Documentation:Course Design Intensive/Facilitators Guidebook/Day 2 Learning Plan

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PRE-WORK FOR DAY 2

Day 2 will unpack the learning outcomes and alignment homework we will give you as pre-work for Day2. We will then focus on the principle of alignment, and backwards design in more detail - as well as assessment methods to assist student learning.

1. Complete Key Question 3 on your Course Design Working Doc. This will help you define your priorities for your course.

2. Refine your priorities to create beginning learning outcomes for your course and share them so that others can learn from your approach.

A) Using the resources below, post at least 4 learning outcomes for your course as a whole according to your priorities in this Google spreadsheet.

B) For each of the 4 learning outcomes for your course that you post, explain which of the taxonomies you have chosen to construct your learning outcomes from, and why you think the taxonomy you chose facilitates the learning outcomes for your students' learning best.

Resources:

3. Watch Roselynn Verwood's screencast on iterating your syllabus and aligning course outcomes. We will debrief the screencast on Day 2 as an introduction to how to align your course.

What You'll Need for Day 2

Course Examples:


Day 2 Learning Outcomes

Theme: Defining the “What”: Aligning Outcomes, Evidence & Assessment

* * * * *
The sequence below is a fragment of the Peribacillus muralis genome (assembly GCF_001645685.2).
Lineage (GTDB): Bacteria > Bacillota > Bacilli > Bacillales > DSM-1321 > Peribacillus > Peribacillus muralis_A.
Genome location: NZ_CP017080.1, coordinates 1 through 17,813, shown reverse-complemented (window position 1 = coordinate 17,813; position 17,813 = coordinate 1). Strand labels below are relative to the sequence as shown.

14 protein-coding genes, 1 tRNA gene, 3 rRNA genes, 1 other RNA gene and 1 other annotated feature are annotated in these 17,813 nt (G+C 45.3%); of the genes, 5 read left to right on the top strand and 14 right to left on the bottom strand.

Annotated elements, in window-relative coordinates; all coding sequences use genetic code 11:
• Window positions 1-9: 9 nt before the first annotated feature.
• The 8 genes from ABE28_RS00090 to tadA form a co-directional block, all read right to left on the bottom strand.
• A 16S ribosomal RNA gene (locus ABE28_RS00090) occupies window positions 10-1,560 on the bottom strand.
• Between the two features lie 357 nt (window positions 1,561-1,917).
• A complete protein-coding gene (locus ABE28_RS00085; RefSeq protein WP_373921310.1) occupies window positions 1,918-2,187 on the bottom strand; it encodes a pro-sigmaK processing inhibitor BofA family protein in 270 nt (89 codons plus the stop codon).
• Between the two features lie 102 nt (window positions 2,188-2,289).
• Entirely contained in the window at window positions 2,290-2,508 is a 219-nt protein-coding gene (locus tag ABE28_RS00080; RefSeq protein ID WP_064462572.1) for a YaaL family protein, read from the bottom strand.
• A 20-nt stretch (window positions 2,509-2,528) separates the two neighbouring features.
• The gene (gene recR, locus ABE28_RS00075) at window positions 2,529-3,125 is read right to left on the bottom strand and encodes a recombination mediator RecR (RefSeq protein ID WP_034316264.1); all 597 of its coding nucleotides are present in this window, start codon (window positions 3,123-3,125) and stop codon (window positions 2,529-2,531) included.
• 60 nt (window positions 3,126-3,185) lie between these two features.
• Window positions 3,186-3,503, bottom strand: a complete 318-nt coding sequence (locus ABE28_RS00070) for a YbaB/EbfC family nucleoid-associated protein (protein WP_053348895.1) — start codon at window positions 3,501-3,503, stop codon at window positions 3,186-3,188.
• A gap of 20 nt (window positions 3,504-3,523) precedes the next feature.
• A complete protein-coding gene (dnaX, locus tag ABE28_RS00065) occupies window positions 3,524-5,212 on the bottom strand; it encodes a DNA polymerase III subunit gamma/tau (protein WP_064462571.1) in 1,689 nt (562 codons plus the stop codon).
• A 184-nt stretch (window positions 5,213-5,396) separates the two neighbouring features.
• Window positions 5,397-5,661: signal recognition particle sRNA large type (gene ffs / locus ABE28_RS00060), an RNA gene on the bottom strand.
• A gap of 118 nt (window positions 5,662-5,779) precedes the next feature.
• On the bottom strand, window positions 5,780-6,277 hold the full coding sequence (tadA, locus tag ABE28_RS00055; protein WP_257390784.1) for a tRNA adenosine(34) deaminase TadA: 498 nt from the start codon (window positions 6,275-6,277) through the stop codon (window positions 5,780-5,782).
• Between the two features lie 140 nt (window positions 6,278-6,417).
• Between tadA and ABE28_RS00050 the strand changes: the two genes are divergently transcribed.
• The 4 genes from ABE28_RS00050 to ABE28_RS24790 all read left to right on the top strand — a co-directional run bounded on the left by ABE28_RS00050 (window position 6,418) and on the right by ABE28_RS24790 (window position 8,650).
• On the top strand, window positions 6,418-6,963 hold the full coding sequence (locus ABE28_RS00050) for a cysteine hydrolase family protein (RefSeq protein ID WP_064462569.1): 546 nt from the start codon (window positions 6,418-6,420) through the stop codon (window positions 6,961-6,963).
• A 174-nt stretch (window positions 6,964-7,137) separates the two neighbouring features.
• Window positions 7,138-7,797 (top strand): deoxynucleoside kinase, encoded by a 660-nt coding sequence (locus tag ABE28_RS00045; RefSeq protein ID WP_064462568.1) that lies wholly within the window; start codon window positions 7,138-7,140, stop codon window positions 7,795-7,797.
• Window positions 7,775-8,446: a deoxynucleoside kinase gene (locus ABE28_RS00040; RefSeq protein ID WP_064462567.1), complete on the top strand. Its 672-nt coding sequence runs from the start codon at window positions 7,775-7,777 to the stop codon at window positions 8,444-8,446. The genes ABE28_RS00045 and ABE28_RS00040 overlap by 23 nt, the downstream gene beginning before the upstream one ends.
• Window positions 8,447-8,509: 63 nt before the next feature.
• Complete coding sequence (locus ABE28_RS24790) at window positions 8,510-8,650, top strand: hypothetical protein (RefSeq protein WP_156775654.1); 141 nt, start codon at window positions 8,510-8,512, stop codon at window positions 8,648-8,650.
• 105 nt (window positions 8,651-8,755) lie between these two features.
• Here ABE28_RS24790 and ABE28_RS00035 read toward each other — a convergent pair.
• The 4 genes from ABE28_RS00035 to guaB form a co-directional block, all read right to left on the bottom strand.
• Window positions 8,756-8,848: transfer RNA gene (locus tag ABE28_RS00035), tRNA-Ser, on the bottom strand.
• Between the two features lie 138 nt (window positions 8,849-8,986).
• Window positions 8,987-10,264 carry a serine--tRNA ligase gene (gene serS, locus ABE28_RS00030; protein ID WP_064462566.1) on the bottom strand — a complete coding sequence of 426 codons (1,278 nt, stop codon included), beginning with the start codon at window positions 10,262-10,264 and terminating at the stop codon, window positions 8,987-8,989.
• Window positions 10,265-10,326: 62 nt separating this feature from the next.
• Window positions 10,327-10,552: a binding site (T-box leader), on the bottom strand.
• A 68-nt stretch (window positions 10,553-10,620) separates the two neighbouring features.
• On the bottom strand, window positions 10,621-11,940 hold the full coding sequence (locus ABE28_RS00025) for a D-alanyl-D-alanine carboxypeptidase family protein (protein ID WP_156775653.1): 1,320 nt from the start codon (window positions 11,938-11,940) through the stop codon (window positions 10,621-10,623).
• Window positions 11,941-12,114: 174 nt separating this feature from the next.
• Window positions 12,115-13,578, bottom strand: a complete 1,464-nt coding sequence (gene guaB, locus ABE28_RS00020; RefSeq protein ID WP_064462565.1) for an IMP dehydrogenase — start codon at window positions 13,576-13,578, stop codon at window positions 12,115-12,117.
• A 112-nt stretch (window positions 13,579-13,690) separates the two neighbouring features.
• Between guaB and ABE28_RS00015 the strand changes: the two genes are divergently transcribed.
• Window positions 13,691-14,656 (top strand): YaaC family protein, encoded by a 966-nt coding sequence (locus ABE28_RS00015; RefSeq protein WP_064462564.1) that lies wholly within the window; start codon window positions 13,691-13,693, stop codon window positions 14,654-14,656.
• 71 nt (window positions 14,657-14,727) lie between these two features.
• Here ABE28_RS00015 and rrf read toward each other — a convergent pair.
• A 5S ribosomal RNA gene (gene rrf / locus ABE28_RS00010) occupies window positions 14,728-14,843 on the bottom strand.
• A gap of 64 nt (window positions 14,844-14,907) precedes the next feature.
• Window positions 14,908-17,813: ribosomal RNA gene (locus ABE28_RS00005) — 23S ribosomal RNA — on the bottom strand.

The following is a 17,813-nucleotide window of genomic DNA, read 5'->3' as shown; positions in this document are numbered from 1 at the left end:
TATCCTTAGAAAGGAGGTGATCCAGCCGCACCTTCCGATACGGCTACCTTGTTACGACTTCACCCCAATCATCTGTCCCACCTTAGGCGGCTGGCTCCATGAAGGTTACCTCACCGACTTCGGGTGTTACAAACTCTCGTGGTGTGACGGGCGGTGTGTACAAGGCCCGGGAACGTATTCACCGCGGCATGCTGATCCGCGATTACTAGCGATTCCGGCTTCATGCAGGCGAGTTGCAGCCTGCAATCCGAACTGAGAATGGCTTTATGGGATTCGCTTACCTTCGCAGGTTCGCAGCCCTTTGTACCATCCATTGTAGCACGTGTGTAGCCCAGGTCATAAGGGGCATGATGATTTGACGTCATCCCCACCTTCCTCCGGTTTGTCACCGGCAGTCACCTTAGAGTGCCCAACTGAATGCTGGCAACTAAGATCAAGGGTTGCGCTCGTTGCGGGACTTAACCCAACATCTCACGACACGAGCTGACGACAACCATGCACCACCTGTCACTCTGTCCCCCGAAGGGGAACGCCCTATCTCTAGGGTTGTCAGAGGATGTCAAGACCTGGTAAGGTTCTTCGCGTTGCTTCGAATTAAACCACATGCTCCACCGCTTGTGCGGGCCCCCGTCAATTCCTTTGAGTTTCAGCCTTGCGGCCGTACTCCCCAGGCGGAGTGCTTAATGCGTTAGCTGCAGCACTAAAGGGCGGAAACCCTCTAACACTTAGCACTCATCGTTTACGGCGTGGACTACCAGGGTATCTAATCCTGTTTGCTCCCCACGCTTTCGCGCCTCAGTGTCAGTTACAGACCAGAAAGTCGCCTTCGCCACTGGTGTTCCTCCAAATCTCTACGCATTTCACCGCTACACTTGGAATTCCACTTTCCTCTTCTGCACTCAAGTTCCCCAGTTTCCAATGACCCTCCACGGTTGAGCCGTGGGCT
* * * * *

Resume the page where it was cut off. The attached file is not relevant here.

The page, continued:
Essential Question for Day 2: What counts as evidence of understanding?

By the end of day 2, participants will be able to:

  • Identify and articulate at least 4 learning outcomes for your course that are learning-centered.
  • Identify and implement principles of alignment into your course design, and appreciate the iterative nature of course design.
  • Articulate the difference between auditive and educative assessment and their impact on learning.

And will have:

  • Completed Parts 2 and 3 of the Course Design Working Doc: Outcomes, Evidence and Assessment.
  • Started to work on their course design plans using the 3 Column Course Planning Doc or another approach that makes it easy to assess alignment between outcomes, evidence, assessment methods and learning activities.
  • Begun to develop an assessment plan for your course by identifying how students can demonstrate their attainment of at least two of your learning outcomes.

MORNING

9:00 am -12:00 noon

Welcome, Agenda, Debrief Feedback from Day 1

9:00 am - 9:30 am with Judy

Purpose: to make space to address any muddy points (from wiki discussion page) and share results of end of day poll on Day 1 to set the tone for Day 2.

Reflections on a Course Design (Part 1): Patrick Walls - Math

9:30 am - 10:00 am with Patrick Walls.

Purpose: to offer a relevant example of course design as it looks in practice.

Patrick will share his experience with designing a course using backward design and big ideas as his starting place.